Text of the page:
Despite indicting reports which flagged off climate concerns and unfinished work on basic urban amenities, Shimla’s expansion continues unabated, much of it commercial in nature including the ‘contoured urbanism’ in its peripheral areas emanating from cash-based horticulture and commercial vegetable cultivation.[11] The infrastructure projects and policy moves of the past few years show that Shimla’s development is headed in the direction that neoliberal market-led urbanisation intends. 

Whether the construction of the four-lane highways, bilateral loans for tourism development and heritage conservation, declaration of Smart City projects and the Shimla Draft Development Plan 2041.[12] The focus is on fast tracking ‘development’ for tourism and ‘decongesting’ Shimla by extending it beyond the seven hills. The Shimla Planning area has already notified over 22,450 hectares and the state’s urban development authority has acquired land for a new township about 30 kilometres away. Clearly, lessons from the past have not been learned.

The National Green Tribunal, in a bid to protect the remaining green cover of nearly 414 hectares, ordered a construction ban in the core area of Shimla in 2017. However, the Town and Country Planning department’s proposed Development Plan 2041 is pushing back against this as well as the NGT’s restriction on building beyond 2.5 floors on the slopes. The petitioners took the matter to the Supreme Court. Interestingly, the apex court in a separate case, after last year’s monsoon disasters, asked for the “carrying capacity” of Himalayan hill stations. However, in January this year, the court approved the Shimla Development Plan 2041, setting aside the protective orders of the NGT.

As people point out, the Development Plan for Shimla has been overdue since the 1970s and the court had to order it, but the worry is that this ‘planned development’ will run roughshod over key environmental concerns. Mohan Lal Verma, Shimla-based independent journalist, is skeptical of the NGTs judgments and details other contradictions. “The green area concern in the core area is valid but court orders isolate issues and create a wall between people and nature. For example, take the Floor Area Ratio issue. If one had 20 bighas of land they would make a mansion and put a lawn in front of it. But people with five bighas of land in villages where agriculture is loss-making, are tempted to sell it when a road comes up nearby. Marginal holders put up a multi-story residence along the road so that children can access education and they can have a shop as a livelihood option. In the mountains, if people don’t have room to build a contoured structure, they go vertical,” he explains.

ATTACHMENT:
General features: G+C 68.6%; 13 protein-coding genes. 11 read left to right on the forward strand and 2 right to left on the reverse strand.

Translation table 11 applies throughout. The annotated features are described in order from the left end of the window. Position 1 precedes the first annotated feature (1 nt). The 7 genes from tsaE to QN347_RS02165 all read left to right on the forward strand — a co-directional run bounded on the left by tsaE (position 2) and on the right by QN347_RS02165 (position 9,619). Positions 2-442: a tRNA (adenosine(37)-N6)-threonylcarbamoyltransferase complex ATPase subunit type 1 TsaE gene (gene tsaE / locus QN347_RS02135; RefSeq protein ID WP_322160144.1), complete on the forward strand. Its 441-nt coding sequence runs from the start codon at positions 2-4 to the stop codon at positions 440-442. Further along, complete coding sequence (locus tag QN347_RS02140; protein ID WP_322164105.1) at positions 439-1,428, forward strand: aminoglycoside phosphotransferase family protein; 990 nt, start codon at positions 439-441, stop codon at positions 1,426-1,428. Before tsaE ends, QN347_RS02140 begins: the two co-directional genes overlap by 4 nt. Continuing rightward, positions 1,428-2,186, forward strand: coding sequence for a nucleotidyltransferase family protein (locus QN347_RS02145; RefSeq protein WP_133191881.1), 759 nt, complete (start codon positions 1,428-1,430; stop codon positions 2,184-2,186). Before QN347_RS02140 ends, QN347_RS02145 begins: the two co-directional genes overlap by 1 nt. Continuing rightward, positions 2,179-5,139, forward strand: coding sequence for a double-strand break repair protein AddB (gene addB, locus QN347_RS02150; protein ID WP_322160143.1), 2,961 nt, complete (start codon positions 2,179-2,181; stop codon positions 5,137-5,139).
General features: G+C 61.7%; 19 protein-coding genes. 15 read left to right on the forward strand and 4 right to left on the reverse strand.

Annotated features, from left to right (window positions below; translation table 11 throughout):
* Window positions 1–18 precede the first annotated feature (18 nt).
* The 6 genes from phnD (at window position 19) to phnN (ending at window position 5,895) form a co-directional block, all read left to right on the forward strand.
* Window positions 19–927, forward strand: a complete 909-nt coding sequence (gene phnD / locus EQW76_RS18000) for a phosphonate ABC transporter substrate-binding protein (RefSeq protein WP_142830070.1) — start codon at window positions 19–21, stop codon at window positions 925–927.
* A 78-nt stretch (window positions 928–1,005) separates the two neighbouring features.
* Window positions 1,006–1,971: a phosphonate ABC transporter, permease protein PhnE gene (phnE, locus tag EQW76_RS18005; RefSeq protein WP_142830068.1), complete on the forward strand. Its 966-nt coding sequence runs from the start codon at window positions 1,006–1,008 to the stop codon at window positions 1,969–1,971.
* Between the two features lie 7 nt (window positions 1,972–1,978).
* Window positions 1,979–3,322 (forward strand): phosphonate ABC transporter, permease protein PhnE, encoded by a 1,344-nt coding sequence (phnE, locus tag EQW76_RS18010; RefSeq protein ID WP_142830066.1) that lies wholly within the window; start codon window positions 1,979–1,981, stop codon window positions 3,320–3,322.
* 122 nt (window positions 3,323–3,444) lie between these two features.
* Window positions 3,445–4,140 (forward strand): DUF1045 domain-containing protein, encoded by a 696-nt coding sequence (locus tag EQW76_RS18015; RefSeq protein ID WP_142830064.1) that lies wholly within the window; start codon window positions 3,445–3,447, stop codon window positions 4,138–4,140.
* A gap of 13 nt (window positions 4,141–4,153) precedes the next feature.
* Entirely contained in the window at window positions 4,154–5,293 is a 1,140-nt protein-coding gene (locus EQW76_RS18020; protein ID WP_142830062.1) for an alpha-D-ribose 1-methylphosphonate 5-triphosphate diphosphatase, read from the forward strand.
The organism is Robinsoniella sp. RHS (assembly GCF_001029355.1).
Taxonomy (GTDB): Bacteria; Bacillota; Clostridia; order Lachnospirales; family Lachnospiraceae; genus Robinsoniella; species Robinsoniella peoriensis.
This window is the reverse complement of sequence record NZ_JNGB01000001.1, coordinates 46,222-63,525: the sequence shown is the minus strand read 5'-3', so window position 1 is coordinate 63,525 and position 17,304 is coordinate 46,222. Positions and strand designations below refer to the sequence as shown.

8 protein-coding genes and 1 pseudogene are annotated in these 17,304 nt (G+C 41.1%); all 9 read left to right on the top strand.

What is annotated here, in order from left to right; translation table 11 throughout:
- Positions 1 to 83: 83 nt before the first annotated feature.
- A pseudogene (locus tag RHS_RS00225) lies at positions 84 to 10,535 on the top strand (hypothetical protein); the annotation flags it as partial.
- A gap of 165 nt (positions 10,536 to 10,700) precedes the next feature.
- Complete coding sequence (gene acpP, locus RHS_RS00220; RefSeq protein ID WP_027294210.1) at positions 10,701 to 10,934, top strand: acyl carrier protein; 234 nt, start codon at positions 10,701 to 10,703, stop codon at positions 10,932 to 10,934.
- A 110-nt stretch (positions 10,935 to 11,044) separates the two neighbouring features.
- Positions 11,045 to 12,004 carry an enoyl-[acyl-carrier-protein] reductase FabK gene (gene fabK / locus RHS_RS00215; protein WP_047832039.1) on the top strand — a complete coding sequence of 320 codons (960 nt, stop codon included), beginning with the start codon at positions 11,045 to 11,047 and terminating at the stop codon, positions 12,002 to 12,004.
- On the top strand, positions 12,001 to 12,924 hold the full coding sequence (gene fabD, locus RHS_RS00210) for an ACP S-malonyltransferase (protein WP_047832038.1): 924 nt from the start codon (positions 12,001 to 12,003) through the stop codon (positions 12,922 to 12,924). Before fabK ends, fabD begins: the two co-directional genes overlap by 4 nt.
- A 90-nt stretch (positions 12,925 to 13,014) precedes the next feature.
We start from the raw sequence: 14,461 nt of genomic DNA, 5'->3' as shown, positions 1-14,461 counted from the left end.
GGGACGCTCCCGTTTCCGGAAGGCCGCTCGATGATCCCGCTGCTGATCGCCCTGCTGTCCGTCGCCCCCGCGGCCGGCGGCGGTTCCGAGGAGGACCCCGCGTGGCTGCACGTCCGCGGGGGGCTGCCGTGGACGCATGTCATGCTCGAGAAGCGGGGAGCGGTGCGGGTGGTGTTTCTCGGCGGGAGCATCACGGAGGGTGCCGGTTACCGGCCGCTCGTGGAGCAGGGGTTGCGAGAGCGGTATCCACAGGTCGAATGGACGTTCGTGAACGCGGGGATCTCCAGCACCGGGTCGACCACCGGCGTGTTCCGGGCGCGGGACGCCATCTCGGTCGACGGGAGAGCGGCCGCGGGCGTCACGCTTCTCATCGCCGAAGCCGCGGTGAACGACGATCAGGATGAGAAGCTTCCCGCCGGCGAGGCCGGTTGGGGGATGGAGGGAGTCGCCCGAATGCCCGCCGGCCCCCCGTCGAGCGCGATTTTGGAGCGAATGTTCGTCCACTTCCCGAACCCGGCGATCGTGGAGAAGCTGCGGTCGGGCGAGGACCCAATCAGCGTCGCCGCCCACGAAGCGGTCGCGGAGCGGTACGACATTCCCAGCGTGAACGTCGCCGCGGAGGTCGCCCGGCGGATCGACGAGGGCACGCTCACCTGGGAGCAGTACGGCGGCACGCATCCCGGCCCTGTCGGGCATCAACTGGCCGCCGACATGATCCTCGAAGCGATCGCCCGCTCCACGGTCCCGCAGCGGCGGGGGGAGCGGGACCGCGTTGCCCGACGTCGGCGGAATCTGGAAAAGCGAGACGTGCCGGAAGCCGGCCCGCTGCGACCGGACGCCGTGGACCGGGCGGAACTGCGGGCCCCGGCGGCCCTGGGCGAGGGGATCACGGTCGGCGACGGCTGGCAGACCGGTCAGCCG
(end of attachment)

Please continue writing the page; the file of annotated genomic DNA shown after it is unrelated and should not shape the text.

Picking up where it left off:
What Verma points to is a systemic crisis of urban imagination without factoring in natural features and societal inequities, which further complicates the issue. The way forward is a deeper engagement with the human-nature dialogue in all its complexities, on the ground amongst the most common and marginalised peoples. Relevant political actions can emerge only from such democratic participation. For now, Shimla’s urban narrative remains firmly chained to its colonial ‘hill station’ legacy, paradoxical to its multiple identities and defying socio-ecological sensibilities of the mountains.


Manshi Asher is a researcher, writer, activist living in the Dhauladhar valley of Himachal Pradesh. Over the last two and a half decades, her work has involved documentation, campaigning and activism on environmental justice, forest and land rights issues. In 2009, she co-founded the Himdhara Collective, an autonomous environment group that extends solidarity to Himalayan communities’ voices to protect their livelihoods and landscapes. She identifies as a feminist who finds joy in grappling with various struggles and inner dilemmas at the intersections of caste, class, gender and ecology in everyday life in the mountains.

Photos: Manshi Asher